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Re: Moving C to its own directory (was Re: ObjC tree inlining)
- From: "Joseph S. Myers" <jsm28 at cam dot ac dot uk>
- To: Zack Weinberg <zack at codesourcery dot com>
- Cc: <gcc at gcc dot gnu dot org>
- Date: Wed, 21 Nov 2001 11:14:38 +0000 (GMT)
- Subject: Re: Moving C to its own directory (was Re: ObjC tree inlining)
On Tue, 20 Nov 2001, Zack Weinberg wrote:
> I'm a bit nervous about the number of weird libraries with unstable
> interfaces they want (neon, APR), and wonder if the client will wind
> up being as portable as we need it to be. They do seem aware of the
> issues, and they've got *BSD people on the team so at least it won't
> be all-the-world-is-Linux crap.
Also, is the BerkeleyDB file format used in repositories stable long-term
between BerkeleyDB releases?
Some obvious questions that the "Subversion for CVS Users" page doesn't
* What's the equivalent of cvs -z<n> (link compression)? In general, how
do the bandwidth-efficiency of checkouts and updates compare between CVS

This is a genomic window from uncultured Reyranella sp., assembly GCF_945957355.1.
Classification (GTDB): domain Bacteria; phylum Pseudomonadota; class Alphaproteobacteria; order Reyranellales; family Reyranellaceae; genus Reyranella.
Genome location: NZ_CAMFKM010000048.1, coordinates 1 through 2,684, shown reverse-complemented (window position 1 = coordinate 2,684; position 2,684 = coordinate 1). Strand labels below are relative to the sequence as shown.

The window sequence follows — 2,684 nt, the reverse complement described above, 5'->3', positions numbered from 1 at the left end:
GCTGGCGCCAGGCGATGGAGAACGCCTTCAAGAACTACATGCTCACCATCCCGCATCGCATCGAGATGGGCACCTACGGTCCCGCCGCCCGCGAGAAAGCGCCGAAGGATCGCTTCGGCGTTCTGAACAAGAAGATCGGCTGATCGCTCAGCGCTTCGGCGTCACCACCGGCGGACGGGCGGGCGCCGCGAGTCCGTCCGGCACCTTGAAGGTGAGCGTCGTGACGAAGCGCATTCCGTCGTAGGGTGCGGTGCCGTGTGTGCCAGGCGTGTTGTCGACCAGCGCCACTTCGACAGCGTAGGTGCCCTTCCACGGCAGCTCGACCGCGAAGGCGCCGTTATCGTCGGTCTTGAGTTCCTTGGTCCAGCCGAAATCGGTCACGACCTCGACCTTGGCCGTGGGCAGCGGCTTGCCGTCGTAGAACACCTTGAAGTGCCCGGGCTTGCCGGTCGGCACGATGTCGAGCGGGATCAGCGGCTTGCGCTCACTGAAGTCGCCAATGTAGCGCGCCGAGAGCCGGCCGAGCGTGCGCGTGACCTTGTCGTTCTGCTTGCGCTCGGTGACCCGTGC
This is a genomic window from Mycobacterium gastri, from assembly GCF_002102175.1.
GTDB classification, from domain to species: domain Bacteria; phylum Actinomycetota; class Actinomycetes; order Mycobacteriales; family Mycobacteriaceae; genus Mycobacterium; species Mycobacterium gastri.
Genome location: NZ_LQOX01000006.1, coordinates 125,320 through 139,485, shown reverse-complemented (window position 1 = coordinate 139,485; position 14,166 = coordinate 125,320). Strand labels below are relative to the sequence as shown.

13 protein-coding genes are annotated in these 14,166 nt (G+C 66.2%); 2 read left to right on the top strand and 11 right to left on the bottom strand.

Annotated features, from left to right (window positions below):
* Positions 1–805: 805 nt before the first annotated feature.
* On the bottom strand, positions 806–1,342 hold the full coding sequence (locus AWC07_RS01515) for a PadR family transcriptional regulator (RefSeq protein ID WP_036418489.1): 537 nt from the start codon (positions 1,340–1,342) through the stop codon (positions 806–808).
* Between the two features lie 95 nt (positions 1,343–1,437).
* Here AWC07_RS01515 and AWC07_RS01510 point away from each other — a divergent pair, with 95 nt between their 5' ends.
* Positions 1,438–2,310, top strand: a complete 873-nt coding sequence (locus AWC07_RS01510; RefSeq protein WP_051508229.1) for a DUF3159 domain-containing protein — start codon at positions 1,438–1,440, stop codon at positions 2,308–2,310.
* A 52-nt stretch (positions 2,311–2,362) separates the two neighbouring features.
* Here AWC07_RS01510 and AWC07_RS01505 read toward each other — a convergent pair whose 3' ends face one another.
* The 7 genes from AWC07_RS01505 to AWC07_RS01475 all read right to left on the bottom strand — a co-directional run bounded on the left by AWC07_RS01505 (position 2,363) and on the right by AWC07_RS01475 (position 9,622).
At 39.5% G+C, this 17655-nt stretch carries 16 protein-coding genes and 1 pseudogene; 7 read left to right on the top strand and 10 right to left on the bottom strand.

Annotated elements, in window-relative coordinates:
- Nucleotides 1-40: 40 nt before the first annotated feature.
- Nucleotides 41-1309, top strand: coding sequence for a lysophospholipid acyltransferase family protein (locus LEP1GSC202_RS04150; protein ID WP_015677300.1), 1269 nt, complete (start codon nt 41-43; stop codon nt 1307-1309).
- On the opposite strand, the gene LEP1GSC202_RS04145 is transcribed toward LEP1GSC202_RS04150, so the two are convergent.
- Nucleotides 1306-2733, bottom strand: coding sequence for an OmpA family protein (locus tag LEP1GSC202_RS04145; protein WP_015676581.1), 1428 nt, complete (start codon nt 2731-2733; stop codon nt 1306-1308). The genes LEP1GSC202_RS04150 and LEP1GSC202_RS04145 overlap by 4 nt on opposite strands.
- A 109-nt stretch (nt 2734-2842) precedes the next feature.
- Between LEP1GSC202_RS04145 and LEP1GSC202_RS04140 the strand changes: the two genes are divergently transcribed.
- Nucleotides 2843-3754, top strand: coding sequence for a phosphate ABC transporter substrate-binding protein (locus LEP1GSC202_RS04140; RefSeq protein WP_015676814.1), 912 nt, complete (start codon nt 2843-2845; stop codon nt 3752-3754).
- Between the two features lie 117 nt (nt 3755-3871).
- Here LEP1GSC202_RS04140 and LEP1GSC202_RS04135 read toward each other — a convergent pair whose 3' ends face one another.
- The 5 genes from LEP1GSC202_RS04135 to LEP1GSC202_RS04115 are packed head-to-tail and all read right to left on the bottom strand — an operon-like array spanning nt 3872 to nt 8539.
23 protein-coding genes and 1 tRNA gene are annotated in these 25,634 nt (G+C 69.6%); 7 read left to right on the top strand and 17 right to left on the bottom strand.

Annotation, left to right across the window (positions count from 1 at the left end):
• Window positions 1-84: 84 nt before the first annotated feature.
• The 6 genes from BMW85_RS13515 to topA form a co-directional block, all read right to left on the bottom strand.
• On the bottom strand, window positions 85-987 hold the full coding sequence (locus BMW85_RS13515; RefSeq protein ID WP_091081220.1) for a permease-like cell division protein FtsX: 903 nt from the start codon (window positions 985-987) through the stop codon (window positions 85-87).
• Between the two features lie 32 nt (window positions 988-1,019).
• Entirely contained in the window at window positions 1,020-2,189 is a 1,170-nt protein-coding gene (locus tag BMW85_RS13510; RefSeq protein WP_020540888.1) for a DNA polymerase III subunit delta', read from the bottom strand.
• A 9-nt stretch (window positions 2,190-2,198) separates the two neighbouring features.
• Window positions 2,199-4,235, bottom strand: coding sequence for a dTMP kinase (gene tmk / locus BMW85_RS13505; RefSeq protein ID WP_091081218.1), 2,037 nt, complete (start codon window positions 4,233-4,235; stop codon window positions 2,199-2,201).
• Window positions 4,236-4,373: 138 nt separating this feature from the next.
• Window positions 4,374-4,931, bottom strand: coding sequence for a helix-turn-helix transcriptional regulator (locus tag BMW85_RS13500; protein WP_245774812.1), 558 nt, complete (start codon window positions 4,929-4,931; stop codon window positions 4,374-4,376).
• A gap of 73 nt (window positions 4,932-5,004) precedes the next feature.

* What's the Subversion equivalent of CVS-over-SSH?
* What's the Subversion equivalent of cvsweb, and is there one available
in which the Subversion sources and their history can be browsed?
> When they get to beta I may do some trial conversions of our existing
> repository, time permitting.
It ought to be possible to teach the conversion program about the idiom of
cvs remove / cvs add to rename files (allowing for complications such as
the file having changed when it was renamed and the file having been
renamed at different times on different branches), given a list of (old
name, new name) pairs (which could be constructed, mostly completely, when
necessary by examining the current Attics). Given this there's no need to
hold off moving files on the basis that Subversion will make it easier
(and in general I think holding off work on the basis that some other
piece of software (independent of GCC) will, through code that hasn't yet
been written or stabilized, make things easier at some future point, is a
bad idea - when Subversion is in fact ready, not when it's predicted to
be ready, we can then deal with the conversion).
Joseph S. Myers